Deciding on the wedding venue is your first big step, and with these helpful tips, the first opportunity to manage your pennies when planning your celebration.
Dead set on an October date? What if waiting until January could leave thousands in your pocket? Nearly every location has a high and low season, and “you have way more negotiating power when there’s less competition,” say Kelly Seizert and Maria Baer, co-owners of Ritzy Bee Events in Washington, D.C. Fall and spring tend to be more expensive (September and June are peak wedding months), whereas winter and late summer (and even late fall and early spring) are often much less. Of course, in certain destinations, like Mexico, the opposite is true.
Consider a Weekday
We know what you’re thinking (never!), but we’re not talking Tuesday here. More couples are opting for Thursday or Friday evening celebrations (which can be just as fun as a Saturday), and for good reason. “You can get about 20 percent off the site fee,” says Lisa Johnson, marketing coordinator of RockResorts Mountain Collection in Vail, Colorado. And don’t be afraid to bargain. “If they don’t offer a discount, ask for one,” she says. The only rule: Don’t make your infatuation with the place obvious. Stay cool and tell them they’re your second choice, but the price might sway you. Ultimately, venues just want to fill their calendars.
Stay in One Place
“Look for a spot that can accommodate both your ceremony and reception,” says Bernadette Coveney Smith, founder and owner of 14 Stories, an event company in New York City. “By doing so, you’ll save on decorations and guest transportation costs, not to mention a second venue-rental fee.”
Go for the All-In
Places like hotels and event spaces “have everything you need, from a coordinator to the place settings, for a package price that includes food, drinks, and waitstaff,” says contributing editor David Stark of David Stark Design and Production in Brooklyn. In an empty loft or your backyard, he warns, “you’re building the space from scratch, which means shelling out for tables, a dance floor, even salt and pepper shakers.”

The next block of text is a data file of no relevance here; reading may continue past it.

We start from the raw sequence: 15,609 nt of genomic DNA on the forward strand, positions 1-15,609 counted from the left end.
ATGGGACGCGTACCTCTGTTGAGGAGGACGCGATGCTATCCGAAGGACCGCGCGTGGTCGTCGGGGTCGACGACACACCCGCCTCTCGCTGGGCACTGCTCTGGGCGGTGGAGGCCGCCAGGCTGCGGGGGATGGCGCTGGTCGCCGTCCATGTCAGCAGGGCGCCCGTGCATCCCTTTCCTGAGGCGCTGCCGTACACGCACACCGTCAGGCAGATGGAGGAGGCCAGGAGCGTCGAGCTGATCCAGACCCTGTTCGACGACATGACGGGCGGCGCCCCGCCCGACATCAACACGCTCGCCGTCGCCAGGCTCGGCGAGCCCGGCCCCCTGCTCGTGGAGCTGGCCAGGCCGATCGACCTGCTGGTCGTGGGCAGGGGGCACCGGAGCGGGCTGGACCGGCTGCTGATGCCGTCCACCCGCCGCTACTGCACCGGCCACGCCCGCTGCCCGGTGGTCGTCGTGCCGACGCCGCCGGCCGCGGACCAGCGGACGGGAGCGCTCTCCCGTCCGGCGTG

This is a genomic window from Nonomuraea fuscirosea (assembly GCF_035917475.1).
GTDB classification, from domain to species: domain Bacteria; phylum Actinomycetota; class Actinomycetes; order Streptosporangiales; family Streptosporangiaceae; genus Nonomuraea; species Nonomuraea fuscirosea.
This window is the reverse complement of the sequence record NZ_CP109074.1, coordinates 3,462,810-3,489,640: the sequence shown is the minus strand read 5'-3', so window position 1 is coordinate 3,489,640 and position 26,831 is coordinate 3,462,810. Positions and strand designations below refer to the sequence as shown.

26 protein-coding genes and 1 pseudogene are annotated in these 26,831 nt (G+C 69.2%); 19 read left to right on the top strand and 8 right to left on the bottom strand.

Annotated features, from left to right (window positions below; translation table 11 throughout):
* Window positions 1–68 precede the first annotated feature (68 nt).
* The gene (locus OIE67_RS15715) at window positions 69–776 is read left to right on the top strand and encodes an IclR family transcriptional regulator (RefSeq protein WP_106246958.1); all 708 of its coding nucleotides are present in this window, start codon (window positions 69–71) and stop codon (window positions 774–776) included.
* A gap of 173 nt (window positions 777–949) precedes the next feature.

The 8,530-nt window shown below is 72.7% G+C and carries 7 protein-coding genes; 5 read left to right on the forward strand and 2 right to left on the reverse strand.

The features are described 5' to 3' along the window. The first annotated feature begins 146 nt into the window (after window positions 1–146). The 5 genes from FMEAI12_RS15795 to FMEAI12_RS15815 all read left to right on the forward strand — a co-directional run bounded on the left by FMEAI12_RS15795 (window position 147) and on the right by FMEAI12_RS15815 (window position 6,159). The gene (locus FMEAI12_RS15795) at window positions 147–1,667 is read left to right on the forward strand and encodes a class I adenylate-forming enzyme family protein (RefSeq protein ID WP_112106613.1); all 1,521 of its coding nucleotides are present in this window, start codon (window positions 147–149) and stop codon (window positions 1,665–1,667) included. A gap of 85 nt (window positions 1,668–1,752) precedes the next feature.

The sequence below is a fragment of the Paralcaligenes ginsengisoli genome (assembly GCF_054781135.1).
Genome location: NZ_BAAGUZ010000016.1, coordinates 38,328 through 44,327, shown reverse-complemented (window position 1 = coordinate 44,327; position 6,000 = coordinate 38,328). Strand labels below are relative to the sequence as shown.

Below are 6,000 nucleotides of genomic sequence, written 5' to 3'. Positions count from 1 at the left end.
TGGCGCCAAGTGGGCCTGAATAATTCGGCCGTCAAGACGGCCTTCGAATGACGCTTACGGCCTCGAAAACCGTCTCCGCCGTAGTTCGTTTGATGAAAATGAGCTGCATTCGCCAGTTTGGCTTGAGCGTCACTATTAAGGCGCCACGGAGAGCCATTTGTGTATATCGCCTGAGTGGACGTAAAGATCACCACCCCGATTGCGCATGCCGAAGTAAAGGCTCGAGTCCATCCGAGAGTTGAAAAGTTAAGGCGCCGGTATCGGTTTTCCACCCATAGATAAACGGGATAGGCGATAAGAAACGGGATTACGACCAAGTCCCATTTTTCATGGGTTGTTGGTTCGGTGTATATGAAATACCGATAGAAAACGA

Booking a place that already owns the equipment you’ll need can knock off up to $35 per guest from your bill, says Rebecca Feeney of Custom Event Group in Napa, California. One idea: your favorite restaurant (even better if they have a private room you can take over). “Not only does it completely eliminate the need for rentals, but once you meet the food and beverage minimum, there typically isn’t a room fee,” says Coveney Smith. Try booking food joints on a slow day, like Sunday, for instance. The owners may be eager to rent during those times and cut you a deal.
Look Past the Loft
Though they make a stunning first impression—those windows! that skyline!—they’re essentially blank canvases that require lots of rentals, décor, and styling to turn wedding-worthy. Sites like libraries, art museums, and galleries come predecorated and can be just as striking.
Put Your Money Where Your Mouth Is
When it comes to linens, your first instinct may be to splurge on the tablecloths (they take up the most space, after all), but don’t. “Your guests will have much more contact with the napkins. As long as they feel luxurious, that’s what matters,” says Heather Barrie of Gathering Floral and Event Design in Charleston, South Carolina.
Say “I Do” to a Backyard
If you or a close friend or family member has an amazing lawn or garden, think about hosting your event there. You’ll need rentals, bathrooms, and a backup plan, but Mother Nature can handle the decorating.